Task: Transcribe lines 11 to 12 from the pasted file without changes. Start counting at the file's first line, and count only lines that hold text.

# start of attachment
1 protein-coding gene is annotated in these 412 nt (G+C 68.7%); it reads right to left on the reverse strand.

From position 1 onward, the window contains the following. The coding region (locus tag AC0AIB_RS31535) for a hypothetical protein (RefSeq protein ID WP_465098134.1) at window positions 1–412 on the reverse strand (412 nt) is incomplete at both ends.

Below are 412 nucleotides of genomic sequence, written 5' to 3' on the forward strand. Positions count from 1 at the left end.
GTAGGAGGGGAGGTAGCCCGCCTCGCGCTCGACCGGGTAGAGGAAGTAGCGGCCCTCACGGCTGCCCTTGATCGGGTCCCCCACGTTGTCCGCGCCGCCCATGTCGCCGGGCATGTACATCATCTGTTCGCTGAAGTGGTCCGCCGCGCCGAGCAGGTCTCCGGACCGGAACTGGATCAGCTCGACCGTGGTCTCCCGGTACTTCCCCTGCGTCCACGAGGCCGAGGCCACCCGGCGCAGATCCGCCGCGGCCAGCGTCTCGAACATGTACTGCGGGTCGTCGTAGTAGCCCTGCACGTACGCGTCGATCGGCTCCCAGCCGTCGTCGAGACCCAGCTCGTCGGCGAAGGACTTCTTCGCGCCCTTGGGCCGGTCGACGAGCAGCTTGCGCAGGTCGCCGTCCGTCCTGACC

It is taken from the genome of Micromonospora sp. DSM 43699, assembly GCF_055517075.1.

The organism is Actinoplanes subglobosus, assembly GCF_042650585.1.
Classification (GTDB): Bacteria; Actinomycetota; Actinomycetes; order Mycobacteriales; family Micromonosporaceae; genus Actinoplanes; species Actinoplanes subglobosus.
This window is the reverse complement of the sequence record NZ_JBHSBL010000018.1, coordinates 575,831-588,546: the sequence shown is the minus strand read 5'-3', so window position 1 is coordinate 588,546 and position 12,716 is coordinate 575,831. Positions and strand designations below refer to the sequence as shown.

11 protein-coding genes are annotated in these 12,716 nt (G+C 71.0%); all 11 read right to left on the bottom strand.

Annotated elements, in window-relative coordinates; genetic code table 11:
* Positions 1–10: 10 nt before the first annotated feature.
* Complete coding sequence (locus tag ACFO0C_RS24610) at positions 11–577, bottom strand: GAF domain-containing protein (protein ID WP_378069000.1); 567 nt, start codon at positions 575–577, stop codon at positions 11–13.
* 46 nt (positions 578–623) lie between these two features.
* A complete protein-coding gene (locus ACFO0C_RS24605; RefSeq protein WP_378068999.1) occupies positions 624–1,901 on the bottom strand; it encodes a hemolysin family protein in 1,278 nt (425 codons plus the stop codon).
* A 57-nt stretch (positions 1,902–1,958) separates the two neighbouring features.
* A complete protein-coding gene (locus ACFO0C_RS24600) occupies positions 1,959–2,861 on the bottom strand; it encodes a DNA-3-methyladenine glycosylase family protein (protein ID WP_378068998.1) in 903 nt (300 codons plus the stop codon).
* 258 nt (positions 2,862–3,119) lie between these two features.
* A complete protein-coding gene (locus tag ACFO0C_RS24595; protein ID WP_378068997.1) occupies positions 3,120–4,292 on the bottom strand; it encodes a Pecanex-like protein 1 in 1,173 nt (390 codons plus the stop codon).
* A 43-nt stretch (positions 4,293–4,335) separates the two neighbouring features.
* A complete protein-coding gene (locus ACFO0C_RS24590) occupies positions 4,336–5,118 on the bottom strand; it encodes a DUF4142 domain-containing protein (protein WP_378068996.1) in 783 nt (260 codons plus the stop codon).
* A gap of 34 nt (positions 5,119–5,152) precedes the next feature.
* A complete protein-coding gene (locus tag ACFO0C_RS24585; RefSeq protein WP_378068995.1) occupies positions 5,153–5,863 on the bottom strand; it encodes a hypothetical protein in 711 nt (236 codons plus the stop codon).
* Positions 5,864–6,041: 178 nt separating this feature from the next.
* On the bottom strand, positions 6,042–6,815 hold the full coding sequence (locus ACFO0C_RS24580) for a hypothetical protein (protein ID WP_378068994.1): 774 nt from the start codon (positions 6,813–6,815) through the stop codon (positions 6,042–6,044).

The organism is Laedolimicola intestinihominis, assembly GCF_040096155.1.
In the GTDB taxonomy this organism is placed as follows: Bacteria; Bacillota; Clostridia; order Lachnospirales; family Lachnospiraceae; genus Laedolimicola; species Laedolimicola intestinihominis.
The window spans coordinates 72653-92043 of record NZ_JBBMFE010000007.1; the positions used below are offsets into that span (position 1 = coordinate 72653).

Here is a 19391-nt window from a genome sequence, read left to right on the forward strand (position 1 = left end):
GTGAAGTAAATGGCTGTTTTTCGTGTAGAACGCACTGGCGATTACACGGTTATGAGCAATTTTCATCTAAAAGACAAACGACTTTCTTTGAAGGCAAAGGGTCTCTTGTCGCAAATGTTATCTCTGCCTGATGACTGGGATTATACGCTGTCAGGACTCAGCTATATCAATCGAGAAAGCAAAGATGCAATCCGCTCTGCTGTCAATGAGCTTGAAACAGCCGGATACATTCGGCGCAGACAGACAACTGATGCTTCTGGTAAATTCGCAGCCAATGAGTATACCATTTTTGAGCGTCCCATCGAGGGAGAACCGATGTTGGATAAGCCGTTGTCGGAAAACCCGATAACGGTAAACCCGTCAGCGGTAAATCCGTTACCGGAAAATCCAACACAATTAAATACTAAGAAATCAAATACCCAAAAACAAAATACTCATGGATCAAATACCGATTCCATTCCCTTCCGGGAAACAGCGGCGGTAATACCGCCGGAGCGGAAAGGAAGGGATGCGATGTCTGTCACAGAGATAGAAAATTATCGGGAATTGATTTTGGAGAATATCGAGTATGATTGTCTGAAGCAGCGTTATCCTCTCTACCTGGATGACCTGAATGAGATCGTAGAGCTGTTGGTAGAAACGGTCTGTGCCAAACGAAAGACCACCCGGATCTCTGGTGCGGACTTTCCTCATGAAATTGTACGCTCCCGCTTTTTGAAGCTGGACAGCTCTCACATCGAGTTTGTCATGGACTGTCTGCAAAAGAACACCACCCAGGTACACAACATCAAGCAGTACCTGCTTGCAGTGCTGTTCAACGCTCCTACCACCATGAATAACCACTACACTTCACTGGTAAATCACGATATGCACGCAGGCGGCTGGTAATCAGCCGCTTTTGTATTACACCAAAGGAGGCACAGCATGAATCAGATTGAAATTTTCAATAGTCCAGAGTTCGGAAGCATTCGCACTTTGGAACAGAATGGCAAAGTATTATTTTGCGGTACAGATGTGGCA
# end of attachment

* Positions 1–10: 10 nt before the first annotated feature.
* Complete coding sequence (locus tag ACFO0C_RS24610) at positions 11–577, bottom strand: GAF domain-containing protein (protein ID WP_378069000.1); 567 nt, start codon at positions 575–577, stop codon at positions 11–13.